Last week, the United Nations declared that internet access is a human right. Their language was strong, even calling upon all countries to “ensure that Internet access is maintained at all times, including during times of political unrest.” This is both new and exciting, but is it defensible?
When we think of human rights we think of self-defense, water, bodily integrity and education…needs that are part of the essential human experience. Hobbes, the philosopher who introduced the modern conception of rights, founded them on human nature and the human condition. As time went on, our notion of rights expanded, adding political (or civil) rights. These include things like the right to free speech, or freedom of religion and assembly. While these are new-ish ideas (only a few hundred years old) they are based on what we need to thrive in a democracy. Does it make sense to add the internet to this list and if so why?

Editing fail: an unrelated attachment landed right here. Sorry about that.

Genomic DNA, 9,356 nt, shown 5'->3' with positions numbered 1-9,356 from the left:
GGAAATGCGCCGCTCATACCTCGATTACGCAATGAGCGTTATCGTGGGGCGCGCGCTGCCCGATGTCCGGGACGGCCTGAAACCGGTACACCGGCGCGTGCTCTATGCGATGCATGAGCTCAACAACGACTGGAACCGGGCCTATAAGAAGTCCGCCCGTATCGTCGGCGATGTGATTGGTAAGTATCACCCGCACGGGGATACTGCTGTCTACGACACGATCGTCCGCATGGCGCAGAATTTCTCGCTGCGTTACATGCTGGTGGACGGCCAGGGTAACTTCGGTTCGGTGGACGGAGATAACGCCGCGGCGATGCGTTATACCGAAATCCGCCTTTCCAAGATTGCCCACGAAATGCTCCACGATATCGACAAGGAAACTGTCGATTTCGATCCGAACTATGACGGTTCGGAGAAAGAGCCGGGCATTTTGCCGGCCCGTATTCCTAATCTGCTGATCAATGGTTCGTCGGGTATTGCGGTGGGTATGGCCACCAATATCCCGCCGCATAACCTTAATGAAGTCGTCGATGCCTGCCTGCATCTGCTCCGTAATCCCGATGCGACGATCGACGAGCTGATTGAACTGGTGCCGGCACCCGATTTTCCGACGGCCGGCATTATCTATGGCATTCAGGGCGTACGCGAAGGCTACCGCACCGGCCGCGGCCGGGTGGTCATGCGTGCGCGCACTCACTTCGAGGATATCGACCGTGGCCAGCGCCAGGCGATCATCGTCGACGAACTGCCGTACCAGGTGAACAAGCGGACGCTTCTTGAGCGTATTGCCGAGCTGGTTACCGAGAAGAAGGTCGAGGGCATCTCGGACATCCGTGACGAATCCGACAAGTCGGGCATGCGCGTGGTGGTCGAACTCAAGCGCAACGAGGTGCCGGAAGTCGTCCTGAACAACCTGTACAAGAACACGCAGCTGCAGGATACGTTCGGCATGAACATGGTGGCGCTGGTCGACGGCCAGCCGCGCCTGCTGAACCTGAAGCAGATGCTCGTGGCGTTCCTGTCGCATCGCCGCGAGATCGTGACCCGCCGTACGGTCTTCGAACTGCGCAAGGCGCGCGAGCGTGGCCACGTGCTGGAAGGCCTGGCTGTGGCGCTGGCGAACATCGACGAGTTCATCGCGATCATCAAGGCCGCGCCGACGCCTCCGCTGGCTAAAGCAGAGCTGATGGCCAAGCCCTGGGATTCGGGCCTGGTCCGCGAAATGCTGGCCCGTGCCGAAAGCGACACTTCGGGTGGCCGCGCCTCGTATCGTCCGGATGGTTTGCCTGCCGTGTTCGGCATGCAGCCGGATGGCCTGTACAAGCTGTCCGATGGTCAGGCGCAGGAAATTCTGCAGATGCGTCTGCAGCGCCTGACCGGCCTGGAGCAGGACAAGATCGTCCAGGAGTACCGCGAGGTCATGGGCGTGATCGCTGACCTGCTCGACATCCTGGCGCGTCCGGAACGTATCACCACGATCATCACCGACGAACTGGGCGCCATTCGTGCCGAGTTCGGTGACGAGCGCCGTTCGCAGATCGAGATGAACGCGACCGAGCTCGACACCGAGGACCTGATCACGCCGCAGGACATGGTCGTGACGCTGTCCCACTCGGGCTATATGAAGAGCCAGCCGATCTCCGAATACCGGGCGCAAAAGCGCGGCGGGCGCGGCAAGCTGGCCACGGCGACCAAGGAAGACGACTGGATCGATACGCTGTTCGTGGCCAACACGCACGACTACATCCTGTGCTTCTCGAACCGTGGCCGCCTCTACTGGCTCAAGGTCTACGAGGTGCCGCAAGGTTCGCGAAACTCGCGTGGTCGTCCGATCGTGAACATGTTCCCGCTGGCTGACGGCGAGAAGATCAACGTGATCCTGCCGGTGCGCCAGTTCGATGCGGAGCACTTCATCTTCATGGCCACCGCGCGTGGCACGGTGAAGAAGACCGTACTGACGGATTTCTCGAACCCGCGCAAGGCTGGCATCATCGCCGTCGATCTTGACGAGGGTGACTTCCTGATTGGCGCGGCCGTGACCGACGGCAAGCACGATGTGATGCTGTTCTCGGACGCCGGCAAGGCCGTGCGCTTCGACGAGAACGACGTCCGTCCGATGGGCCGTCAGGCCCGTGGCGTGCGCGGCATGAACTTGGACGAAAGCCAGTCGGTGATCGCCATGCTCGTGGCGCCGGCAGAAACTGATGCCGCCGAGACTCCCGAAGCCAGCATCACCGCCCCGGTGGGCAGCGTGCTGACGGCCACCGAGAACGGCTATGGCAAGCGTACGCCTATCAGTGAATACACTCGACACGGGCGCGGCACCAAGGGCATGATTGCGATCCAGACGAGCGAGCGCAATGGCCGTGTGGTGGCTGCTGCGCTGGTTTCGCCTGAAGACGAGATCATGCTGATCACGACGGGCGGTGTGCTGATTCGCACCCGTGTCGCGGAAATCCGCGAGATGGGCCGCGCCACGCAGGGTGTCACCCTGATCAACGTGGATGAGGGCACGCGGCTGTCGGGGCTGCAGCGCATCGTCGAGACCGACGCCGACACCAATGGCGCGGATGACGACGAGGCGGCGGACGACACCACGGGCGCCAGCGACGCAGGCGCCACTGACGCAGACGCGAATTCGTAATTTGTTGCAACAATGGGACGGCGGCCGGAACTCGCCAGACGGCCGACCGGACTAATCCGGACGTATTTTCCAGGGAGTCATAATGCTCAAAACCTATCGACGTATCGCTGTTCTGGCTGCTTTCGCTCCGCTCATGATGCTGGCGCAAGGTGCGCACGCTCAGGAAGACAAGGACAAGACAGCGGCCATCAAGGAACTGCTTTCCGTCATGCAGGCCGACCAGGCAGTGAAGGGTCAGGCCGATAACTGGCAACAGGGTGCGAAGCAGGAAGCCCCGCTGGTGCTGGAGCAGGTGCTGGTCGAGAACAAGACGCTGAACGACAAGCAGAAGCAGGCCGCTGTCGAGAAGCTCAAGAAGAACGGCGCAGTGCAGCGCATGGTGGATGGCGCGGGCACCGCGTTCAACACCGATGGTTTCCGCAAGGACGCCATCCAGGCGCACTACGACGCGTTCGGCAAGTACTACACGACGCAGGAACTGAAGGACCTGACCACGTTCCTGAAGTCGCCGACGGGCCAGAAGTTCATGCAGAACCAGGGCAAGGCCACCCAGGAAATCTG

The argument for new rights is simple: the human experience changes, as does human knowledge. Rights are necessities for the world we live in now, not the world that we lived in at one time. On the flip side, if Hobbes is correct that rights are an outgrowth of human nature, we, the human beings, haven’t really changed since the 17th and 18th centuries. Why should our conception of rights change?
One final question: if the UN is correct and internet access is indeed a right, is it a right in and of itself, or is it only one because it is a means towards others — because it helps provide free speech, assembly, and education (for example)? Is the internet so special that it would be a crime to take it away and if so, what are the consequences of declaring that everyone should have it? What do we do next?